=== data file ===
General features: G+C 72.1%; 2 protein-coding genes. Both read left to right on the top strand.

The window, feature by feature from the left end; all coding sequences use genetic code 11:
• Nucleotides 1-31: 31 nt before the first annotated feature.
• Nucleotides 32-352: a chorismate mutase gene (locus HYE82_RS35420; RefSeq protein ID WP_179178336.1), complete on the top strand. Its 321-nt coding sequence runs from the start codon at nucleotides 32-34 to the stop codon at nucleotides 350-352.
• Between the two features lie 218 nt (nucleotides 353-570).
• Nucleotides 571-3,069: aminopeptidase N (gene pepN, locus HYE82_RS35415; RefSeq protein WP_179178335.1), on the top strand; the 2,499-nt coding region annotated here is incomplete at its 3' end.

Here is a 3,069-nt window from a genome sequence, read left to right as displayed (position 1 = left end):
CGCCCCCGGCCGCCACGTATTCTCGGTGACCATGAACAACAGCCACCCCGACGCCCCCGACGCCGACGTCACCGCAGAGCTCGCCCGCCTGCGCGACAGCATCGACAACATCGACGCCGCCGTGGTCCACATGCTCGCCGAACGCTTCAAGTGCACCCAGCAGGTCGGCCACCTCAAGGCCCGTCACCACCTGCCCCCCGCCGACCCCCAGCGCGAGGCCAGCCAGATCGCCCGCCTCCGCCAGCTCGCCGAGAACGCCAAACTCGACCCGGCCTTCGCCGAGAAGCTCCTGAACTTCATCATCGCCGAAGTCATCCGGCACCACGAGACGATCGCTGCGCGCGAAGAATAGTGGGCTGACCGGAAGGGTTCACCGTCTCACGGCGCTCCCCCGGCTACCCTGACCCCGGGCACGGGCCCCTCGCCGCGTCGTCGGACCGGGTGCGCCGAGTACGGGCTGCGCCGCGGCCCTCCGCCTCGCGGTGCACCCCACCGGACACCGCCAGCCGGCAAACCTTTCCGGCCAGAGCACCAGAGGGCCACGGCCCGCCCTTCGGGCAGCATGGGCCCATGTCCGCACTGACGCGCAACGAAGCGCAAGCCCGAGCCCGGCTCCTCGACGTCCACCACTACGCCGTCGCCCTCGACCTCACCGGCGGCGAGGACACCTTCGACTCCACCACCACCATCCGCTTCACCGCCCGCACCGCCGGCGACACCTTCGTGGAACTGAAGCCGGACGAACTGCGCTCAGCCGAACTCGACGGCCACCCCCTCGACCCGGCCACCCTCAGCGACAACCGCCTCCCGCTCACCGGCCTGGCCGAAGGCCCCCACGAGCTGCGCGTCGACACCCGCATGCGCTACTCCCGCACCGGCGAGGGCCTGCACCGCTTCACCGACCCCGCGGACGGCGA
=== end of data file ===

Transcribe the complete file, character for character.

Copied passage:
General features: G+C 72.1%; 2 protein-coding genes. Both read left to right on the top strand.

The window, feature by feature from the left end; all coding sequences use genetic code 11:
• Nucleotides 1-31: 31 nt before the first annotated feature.
• Nucleotides 32-352: a chorismate mutase gene (locus HYE82_RS35420; RefSeq protein ID WP_179178336.1), complete on the top strand. Its 321-nt coding sequence runs from the start codon at nucleotides 32-34 to the stop codon at nucleotides 350-352.
• Between the two features lie 218 nt (nucleotides 353-570).
• Nucleotides 571-3,069: aminopeptidase N (gene pepN, locus HYE82_RS35415; RefSeq protein WP_179178335.1), on the top strand; the 2,499-nt coding region annotated here is incomplete at its 3' end.

Here is a 3,069-nt window from a genome sequence, read left to right as displayed (position 1 = left end):
CGCCCCCGGCCGCCACGTATTCTCGGTGACCATGAACAACAGCCACCCCGACGCCCCCGACGCCGACGTCACCGCAGAGCTCGCCCGCCTGCGCGACAGCATCGACAACATCGACGCCGCCGTGGTCCACATGCTCGCCGAACGCTTCAAGTGCACCCAGCAGGTCGGCCACCTCAAGGCCCGTCACCACCTGCCCCCCGCCGACCCCCAGCGCGAGGCCAGCCAGATCGCCCGCCTCCGCCAGCTCGCCGAGAACGCCAAACTCGACCCGGCCTTCGCCGAGAAGCTCCTGAACTTCATCATCGCCGAAGTCATCCGGCACCACGAGACGATCGCTGCGCGCGAAGAATAGTGGGCTGACCGGAAGGGTTCACCGTCTCACGGCGCTCCCCCGGCTACCCTGACCCCGGGCACGGGCCCCTCGCCGCGTCGTCGGACCGGGTGCGCCGAGTACGGGCTGCGCCGCGGCCCTCCGCCTCGCGGTGCACCCCACCGGACACCGCCAGCCGGCAAACCTTTCCGGCCAGAGCACCAGAGGGCCACGGCCCGCCCTTCGGGCAGCATGGGCCCATGTCCGCACTGACGCGCAACGAAGCGCAAGCCCGAGCCCGGCTCCTCGACGTCCACCACTACGCCGTCGCCCTCGACCTCACCGGCGGCGAGGACACCTTCGACTCCACCACCACCATCCGCTTCACCGCCCGCACCGCCGGCGACACCTTCGTGGAACTGAAGCCGGACGAACTGCGCTCAGCCGAACTCGACGGCCACCCCCTCGACCCGGCCACCCTCAGCGACAACCGCCTCCCGCTCACCGGCCTGGCCGAAGGCCCCCACGAGCTGCGCGTCGACACCCGCATGCGCTACTCCCGCACCGGCGAGGGCCTGCACCGCTTCACCGACCCCGCGGACGGCGA